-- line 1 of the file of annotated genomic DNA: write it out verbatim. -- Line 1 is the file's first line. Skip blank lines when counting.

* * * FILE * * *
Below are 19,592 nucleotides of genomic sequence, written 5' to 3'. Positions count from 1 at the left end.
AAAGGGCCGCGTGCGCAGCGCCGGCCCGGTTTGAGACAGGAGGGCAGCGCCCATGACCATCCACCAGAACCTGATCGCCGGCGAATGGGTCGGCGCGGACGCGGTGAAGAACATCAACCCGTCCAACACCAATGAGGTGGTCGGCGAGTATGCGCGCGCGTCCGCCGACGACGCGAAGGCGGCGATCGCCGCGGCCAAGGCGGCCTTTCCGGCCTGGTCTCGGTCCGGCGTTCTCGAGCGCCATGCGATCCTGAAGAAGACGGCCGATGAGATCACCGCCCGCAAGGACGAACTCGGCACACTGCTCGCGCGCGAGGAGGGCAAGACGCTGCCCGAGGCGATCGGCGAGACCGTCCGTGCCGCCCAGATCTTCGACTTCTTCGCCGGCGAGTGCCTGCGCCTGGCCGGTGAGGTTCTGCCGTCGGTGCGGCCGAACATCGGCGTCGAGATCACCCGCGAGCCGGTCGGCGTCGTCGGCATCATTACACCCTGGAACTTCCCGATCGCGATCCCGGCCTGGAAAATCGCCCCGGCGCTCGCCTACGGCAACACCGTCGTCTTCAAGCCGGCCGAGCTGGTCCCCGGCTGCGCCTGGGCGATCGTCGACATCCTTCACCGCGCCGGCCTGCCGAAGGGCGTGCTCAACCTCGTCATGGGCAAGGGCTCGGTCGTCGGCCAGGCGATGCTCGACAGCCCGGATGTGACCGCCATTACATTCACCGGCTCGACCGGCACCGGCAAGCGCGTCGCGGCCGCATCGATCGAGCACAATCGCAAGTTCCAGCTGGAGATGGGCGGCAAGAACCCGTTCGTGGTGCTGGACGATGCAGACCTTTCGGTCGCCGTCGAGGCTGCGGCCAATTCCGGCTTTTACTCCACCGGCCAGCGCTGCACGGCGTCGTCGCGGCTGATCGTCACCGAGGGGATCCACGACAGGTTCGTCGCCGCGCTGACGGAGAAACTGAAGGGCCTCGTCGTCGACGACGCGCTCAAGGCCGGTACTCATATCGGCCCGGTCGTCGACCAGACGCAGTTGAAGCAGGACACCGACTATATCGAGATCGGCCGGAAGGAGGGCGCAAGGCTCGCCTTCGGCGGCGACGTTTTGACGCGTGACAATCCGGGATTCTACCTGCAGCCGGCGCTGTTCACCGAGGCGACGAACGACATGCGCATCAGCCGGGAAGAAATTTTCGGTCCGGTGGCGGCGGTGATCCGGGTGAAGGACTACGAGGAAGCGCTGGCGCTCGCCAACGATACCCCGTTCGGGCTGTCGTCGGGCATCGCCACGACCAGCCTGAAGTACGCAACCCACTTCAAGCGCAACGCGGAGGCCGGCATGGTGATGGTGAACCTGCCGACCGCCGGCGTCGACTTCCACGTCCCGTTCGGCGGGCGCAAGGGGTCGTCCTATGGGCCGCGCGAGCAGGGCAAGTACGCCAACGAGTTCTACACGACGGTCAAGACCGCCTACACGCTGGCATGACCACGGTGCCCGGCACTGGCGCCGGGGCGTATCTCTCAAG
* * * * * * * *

Below are 19,592 nucleotides of genomic sequence, written 5' to 3'. Positions count from 1 at the left end.